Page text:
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Morning Rounds Shraddha Chakradhar

Good morning. Elizabeth Cooney sitting in for Shraddha this week.

Covid-19: A wartime measure and who gets sick

The pandemic picture is becoming clearer, along with responses to it. As understanding who gets sick comes into sharper focus, experts emphasize one message: Millennials are not invincible. New CDC data show up to one-fifth of infected people ages 20 to 44 have been hospitalized, including 2% to 4% who required ICU treatment. And in Washington, the Trump administration invoked a wartime law to avert medical supply shortages.

More of the latest developments:

Match Day goes virtual, too, for med students

Tomorrow’s Match Day, when medical students discover which residency program picked them for further training. Students got emails this week telling them if they had matched, but not where. At noon ET, they won’t rip open envelopes in traditional medical school celebrations but open emails instead. Julia Probert, a fourth-year medical student at NYU Grossman School of Medicine, will read her news at home, where she self-quarantined after possible Covid-19 exposure while working in a New York hospital. Medical students have been pulled from their clinical rotations; her patients later tested negative. “Now I’m just not leaving my apartment, like everyone else in New York,” Probert said. She expects her residency in psychiatry will start in the summer as planned. “They need interns, right?”

‘It’s been kind of rough’: A nurse at the pandemic’s epicenter

Nurse Stephanie Bandyk at Swedish Hospital in Seattle. (courtesy stephanie bandyk)

Stephanie Bandyk, a registered nurse working in the ICU of Seattle’s Swedish Hospital, has helped treat some of the first U.S. patients infected with Covid-19. STAT asked her what that’s like.

  • On being prepared: “When Ebola happened, we went through practice drills. This has been very different. Things are changing almost daily.”
  • On Covid-19 testing in Seattle: “It was terrible at first. The turnaround time had previously improved, but now it’s back to taking days.”
  • On patients: “Mostly older people, but we’ve even had some 20-year-olds in critical care. People think kids don’t get sick — but some of them do.”
  • On advice: “You can talk about your symptoms with a nurse over the phone. Don’t bombard the ER. And don’t panic.”

Inside STAT Plus: How do you rebrand a clinical trial?

For the better part of four years, Samantha Meltzer-Brody had been trying to recruit thousands of women for a large study she was leading to investigate the potential role of genetics in postpartum depression. After a promising start, signups waned. Then she heard from someone at a creative agency called Wongdoody who had read a story about the study’s lagging participation. “Your first question is, 'Who is Wongdoody?'” Meltzer-Brody said. But impressed with the agency’s understanding of postpartum depression, she took it up on its offer to rebrand her study, forging an unlikely partnership in a world where academic medical research and creative agencies rarely, if ever, cross paths. Megan Thielking explains what happened next on STAT Plus.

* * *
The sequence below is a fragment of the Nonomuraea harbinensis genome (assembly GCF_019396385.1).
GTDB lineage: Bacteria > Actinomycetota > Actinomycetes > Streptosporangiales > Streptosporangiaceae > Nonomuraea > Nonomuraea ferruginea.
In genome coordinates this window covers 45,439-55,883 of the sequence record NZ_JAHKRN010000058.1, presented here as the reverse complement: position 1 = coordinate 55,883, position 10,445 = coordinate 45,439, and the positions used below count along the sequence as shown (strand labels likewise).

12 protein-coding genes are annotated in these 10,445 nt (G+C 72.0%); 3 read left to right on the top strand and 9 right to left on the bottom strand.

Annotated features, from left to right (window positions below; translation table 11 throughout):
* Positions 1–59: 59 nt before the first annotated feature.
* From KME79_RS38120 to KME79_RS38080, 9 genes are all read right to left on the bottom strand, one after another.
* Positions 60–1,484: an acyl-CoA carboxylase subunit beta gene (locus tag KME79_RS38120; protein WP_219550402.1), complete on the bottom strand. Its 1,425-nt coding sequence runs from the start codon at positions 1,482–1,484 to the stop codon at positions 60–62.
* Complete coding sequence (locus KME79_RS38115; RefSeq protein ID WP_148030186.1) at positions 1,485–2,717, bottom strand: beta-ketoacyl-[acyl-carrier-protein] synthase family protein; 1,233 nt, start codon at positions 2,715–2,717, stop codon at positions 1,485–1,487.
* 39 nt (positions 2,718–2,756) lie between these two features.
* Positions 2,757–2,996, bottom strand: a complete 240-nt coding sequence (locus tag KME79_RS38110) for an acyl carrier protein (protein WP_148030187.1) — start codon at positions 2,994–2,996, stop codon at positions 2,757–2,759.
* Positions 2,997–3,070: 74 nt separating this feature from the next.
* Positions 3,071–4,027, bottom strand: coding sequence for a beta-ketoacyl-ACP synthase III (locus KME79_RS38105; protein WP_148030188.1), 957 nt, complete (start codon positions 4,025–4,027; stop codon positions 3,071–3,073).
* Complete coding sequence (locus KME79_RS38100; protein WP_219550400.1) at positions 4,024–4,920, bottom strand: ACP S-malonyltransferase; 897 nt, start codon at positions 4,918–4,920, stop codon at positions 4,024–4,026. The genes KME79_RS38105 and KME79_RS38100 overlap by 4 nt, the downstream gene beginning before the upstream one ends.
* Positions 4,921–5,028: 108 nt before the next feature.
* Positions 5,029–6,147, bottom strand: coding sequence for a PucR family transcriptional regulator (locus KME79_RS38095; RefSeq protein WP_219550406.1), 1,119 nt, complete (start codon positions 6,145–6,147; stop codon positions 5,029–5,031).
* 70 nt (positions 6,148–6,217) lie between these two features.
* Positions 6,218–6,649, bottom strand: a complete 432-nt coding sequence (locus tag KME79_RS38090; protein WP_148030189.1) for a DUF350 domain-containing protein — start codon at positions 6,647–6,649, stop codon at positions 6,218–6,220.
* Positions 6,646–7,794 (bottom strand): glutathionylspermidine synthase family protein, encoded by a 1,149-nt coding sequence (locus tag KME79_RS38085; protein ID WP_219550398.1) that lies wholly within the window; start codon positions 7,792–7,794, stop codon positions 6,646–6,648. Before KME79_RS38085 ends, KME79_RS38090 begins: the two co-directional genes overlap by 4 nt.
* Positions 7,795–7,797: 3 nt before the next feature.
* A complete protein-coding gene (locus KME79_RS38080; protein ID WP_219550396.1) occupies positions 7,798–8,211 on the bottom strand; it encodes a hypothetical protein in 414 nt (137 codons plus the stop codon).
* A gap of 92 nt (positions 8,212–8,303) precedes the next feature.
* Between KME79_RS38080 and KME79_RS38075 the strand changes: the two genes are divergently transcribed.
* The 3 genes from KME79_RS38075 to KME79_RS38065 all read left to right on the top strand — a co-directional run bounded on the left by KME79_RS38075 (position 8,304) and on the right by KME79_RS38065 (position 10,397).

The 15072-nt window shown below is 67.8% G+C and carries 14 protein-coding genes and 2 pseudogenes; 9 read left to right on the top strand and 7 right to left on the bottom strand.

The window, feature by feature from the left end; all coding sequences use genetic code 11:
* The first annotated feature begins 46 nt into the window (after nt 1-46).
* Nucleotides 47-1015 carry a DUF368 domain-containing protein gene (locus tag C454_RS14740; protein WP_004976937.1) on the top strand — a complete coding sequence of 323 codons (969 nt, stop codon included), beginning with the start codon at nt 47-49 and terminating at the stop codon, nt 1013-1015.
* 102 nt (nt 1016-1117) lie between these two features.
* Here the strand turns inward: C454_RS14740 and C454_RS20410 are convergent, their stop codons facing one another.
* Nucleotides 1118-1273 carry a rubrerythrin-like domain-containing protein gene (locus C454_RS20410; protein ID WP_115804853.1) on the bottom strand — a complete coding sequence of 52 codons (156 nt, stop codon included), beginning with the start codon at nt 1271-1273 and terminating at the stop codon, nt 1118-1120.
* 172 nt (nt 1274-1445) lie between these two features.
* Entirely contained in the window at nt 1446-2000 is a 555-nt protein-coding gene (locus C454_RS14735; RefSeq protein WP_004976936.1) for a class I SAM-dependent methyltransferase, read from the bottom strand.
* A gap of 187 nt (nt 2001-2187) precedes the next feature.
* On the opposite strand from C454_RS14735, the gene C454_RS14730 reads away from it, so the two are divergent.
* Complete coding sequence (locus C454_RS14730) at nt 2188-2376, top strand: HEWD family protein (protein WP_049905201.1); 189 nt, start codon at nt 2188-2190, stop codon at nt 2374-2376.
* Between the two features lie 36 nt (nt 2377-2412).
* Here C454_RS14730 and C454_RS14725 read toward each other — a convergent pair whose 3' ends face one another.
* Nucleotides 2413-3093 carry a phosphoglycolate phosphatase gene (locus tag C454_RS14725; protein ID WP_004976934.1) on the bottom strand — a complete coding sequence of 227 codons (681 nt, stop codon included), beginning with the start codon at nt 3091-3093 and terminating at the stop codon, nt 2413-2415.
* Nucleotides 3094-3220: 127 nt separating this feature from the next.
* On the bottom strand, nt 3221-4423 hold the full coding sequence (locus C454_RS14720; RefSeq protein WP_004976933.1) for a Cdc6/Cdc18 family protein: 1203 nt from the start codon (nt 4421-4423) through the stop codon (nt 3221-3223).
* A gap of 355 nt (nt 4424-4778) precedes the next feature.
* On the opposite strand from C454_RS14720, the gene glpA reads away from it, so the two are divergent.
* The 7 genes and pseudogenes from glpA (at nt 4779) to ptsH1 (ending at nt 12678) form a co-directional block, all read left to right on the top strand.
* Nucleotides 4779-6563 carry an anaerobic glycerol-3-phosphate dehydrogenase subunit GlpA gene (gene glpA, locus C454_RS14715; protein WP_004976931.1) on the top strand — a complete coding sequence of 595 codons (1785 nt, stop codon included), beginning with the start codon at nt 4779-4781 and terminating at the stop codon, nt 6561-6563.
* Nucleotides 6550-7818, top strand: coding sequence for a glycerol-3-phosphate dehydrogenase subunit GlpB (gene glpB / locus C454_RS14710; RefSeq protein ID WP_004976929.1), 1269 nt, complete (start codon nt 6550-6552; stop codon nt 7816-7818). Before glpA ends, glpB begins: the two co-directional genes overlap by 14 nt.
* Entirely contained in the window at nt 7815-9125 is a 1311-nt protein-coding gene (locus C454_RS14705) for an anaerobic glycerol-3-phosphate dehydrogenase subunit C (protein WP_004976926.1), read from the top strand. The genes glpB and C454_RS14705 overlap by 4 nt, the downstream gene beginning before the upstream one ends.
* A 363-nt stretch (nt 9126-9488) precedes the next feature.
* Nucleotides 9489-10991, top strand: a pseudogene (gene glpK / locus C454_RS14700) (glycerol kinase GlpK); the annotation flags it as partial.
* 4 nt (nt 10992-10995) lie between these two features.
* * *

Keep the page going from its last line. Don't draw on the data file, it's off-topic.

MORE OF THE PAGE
‘Chemoimmunotherapy’ for cervical cancer

The HPV vaccine, designed to prevent cervical cancer, is showing some promise to treat the disease when combined with standard chemotherapy, a new study says. Vaccine therapy on its own usually fails because patients’ immune systems are too weak to embrace it. But a small, early-phase "chemoimmunotherapy" trial found better outcomes for patients with advanced cervical cancer: 43% of the patients’ tumors regressed and another 43% saw their disease get no worse. The idea is to rev up anticancer immunity by increasing tumor-specific T cells — the job of the vaccine. Chemotherapy damps down myeloid cells, which can suppress the expansion of T cells. Patients in the trial with higher vaccine-induced immune responses lived longer. Two caveats: The study had no chemo-only arm for comparison and it did not collect pre- and post-vaccination tumor material to look at the tumor microenvironment.

High blood pressure common in female athletes

Nearly half of female collegiate athletes at two universities had high blood pressure, according to a small study to be presented later at a now-virtual American College of Cardiology conference. More than 300 female athletes playing sports at the University of Florida or University of Georgia had their blood pressure measured in a preseason exam. Based on guidelines defining readings lower than 120/80 as normal, 47% of the athletes had high blood pressure, which is much higher than the 5% to 10% expected for all college-age women. Blood pressure differed by sport: Softball players had higher readings than gymnasts, for example. The researchers say more study is needed to understand why, especially because female athletes aren’t as well-studied as their male counterparts.

What to read around the web today

  • Lessons from Italy’s hospital meltdown. ‘Every day you lose, the contagion gets worse.’ Wall Street Journal
  • US Air Force flew a half million coronavirus test kits from Italy to Tennessee. Defense One 
  • The Trump administration drove him back to China, where he invented a fast coronavirus test. ProPublica
  • Pandemic erodes gig economy work. New York Times
  • Photos: The quiet emptiness of a world under coronavirus. The Atlantic

Thanks for reading! More tomorrow,


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Thursday, March 19, 2020


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